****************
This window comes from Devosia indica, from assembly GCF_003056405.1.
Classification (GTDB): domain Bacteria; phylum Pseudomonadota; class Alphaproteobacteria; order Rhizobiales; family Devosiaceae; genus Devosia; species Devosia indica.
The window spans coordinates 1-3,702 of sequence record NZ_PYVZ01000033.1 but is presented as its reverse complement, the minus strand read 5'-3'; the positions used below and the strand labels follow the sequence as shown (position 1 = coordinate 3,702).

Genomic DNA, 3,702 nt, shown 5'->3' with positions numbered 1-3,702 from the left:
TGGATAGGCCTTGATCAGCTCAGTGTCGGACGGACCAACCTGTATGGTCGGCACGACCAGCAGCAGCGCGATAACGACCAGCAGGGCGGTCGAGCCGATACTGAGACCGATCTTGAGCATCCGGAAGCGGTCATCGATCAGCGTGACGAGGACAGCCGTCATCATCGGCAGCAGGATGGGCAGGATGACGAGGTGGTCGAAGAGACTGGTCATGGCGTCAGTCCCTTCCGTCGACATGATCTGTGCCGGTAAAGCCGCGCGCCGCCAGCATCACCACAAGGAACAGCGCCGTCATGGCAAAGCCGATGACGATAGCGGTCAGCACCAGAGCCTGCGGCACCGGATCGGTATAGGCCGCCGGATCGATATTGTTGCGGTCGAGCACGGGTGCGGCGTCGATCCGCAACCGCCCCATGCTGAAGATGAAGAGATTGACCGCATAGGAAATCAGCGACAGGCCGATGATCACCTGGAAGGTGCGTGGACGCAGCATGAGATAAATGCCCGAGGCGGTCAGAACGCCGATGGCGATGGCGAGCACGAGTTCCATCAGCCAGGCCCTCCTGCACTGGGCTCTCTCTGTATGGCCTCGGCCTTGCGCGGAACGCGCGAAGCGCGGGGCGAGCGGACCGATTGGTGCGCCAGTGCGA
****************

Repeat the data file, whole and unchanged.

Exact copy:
This window comes from Devosia indica, from assembly GCF_003056405.1.
Classification (GTDB): domain Bacteria; phylum Pseudomonadota; class Alphaproteobacteria; order Rhizobiales; family Devosiaceae; genus Devosia; species Devosia indica.
The window spans coordinates 1-3,702 of sequence record NZ_PYVZ01000033.1 but is presented as its reverse complement, the minus strand read 5'-3'; the positions used below and the strand labels follow the sequence as shown (position 1 = coordinate 3,702).

Genomic DNA, 3,702 nt, shown 5'->3' with positions numbered 1-3,702 from the left:
TGGATAGGCCTTGATCAGCTCAGTGTCGGACGGACCAACCTGTATGGTCGGCACGACCAGCAGCAGCGCGATAACGACCAGCAGGGCGGTCGAGCCGATACTGAGACCGATCTTGAGCATCCGGAAGCGGTCATCGATCAGCGTGACGAGGACAGCCGTCATCATCGGCAGCAGGATGGGCAGGATGACGAGGTGGTCGAAGAGACTGGTCATGGCGTCAGTCCCTTCCGTCGACATGATCTGTGCCGGTAAAGCCGCGCGCCGCCAGCATCACCACAAGGAACAGCGCCGTCATGGCAAAGCCGATGACGATAGCGGTCAGCACCAGAGCCTGCGGCACCGGATCGGTATAGGCCGCCGGATCGATATTGTTGCGGTCGAGCACGGGTGCGGCGTCGATCCGCAACCGCCCCATGCTGAAGATGAAGAGATTGACCGCATAGGAAATCAGCGACAGGCCGATGATCACCTGGAAGGTGCGTGGACGCAGCATGAGATAAATGCCCGAGGCGGTCAGAACGCCGATGGCGATGGCGAGCACGAGTTCCATCAGCCAGGCCCTCCTGCACTGGGCTCTCTCTGTATGGCCTCGGCCTTGCGCGGAACGCGCGAAGCGCGGGGCGAGCGGACCGATTGGTGCGCCAGTGCGA